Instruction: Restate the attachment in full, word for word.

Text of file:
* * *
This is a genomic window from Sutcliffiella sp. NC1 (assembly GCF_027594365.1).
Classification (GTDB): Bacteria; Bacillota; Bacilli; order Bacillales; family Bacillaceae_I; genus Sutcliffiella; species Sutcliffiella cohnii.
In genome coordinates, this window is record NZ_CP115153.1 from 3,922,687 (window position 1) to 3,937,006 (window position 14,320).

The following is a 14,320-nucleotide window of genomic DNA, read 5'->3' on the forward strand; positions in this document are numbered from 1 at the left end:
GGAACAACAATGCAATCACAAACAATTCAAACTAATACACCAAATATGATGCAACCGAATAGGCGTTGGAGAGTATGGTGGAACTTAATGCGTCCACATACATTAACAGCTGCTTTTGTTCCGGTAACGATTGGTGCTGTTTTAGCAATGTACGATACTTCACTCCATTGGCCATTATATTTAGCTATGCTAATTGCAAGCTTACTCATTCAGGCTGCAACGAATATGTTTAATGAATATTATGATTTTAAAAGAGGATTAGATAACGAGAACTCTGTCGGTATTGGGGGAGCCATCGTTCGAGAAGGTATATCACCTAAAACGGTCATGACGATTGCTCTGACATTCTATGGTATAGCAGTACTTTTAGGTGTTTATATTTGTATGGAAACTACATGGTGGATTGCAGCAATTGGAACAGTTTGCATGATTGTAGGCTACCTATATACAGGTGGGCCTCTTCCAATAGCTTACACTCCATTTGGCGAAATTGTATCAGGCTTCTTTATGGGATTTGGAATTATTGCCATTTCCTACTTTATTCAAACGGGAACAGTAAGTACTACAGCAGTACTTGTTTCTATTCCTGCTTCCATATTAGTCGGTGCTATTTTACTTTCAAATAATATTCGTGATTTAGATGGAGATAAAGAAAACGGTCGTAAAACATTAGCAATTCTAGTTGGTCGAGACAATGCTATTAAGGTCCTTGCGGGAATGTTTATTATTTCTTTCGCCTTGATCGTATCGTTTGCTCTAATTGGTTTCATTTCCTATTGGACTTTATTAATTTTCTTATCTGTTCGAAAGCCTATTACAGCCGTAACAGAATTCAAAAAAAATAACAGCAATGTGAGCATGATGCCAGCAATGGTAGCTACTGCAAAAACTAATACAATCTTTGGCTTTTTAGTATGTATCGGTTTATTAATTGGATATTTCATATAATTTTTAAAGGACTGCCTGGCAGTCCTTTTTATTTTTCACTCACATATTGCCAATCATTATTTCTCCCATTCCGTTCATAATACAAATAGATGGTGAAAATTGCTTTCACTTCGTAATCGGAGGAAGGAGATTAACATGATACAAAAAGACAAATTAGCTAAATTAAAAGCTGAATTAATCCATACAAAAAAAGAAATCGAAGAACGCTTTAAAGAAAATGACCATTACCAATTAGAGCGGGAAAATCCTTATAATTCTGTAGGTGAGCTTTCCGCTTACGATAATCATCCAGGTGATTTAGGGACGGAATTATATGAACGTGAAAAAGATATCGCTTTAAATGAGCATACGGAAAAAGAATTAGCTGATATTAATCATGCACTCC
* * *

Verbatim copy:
This is a genomic window from Sutcliffiella sp. NC1 (assembly GCF_027594365.1).
Classification (GTDB): Bacteria; Bacillota; Bacilli; order Bacillales; family Bacillaceae_I; genus Sutcliffiella; species Sutcliffiella cohnii.
In genome coordinates, this window is record NZ_CP115153.1 from 3,922,687 (window position 1) to 3,937,006 (window position 14,320).

The following is a 14,320-nucleotide window of genomic DNA, read 5'->3' on the forward strand; positions in this document are numbered from 1 at the left end:
GGAACAACAATGCAATCACAAACAATTCAAACTAATACACCAAATATGATGCAACCGAATAGGCGTTGGAGAGTATGGTGGAACTTAATGCGTCCACATACATTAACAGCTGCTTTTGTTCCGGTAACGATTGGTGCTGTTTTAGCAATGTACGATACTTCACTCCATTGGCCATTATATTTAGCTATGCTAATTGCAAGCTTACTCATTCAGGCTGCAACGAATATGTTTAATGAATATTATGATTTTAAAAGAGGATTAGATAACGAGAACTCTGTCGGTATTGGGGGAGCCATCGTTCGAGAAGGTATATCACCTAAAACGGTCATGACGATTGCTCTGACATTCTATGGTATAGCAGTACTTTTAGGTGTTTATATTTGTATGGAAACTACATGGTGGATTGCAGCAATTGGAACAGTTTGCATGATTGTAGGCTACCTATATACAGGTGGGCCTCTTCCAATAGCTTACACTCCATTTGGCGAAATTGTATCAGGCTTCTTTATGGGATTTGGAATTATTGCCATTTCCTACTTTATTCAAACGGGAACAGTAAGTACTACAGCAGTACTTGTTTCTATTCCTGCTTCCATATTAGTCGGTGCTATTTTACTTTCAAATAATATTCGTGATTTAGATGGAGATAAAGAAAACGGTCGTAAAACATTAGCAATTCTAGTTGGTCGAGACAATGCTATTAAGGTCCTTGCGGGAATGTTTATTATTTCTTTCGCCTTGATCGTATCGTTTGCTCTAATTGGTTTCATTTCCTATTGGACTTTATTAATTTTCTTATCTGTTCGAAAGCCTATTACAGCCGTAACAGAATTCAAAAAAAATAACAGCAATGTGAGCATGATGCCAGCAATGGTAGCTACTGCAAAAACTAATACAATCTTTGGCTTTTTAGTATGTATCGGTTTATTAATTGGATATTTCATATAATTTTTAAAGGACTGCCTGGCAGTCCTTTTTATTTTTCACTCACATATTGCCAATCATTATTTCTCCCATTCCGTTCATAATACAAATAGATGGTGAAAATTGCTTTCACTTCGTAATCGGAGGAAGGAGATTAACATGATACAAAAAGACAAATTAGCTAAATTAAAAGCTGAATTAATCCATACAAAAAAAGAAATCGAAGAACGCTTTAAAGAAAATGACCATTACCAATTAGAGCGGGAAAATCCTTATAATTCTGTAGGTGAGCTTTCCGCTTACGATAATCATCCAGGTGATTTAGGGACGGAATTATATGAACGTGAAAAAGATATCGCTTTAAATGAGCATACGGAAAAAGAATTAGCTGATATTAATCATGCACTCC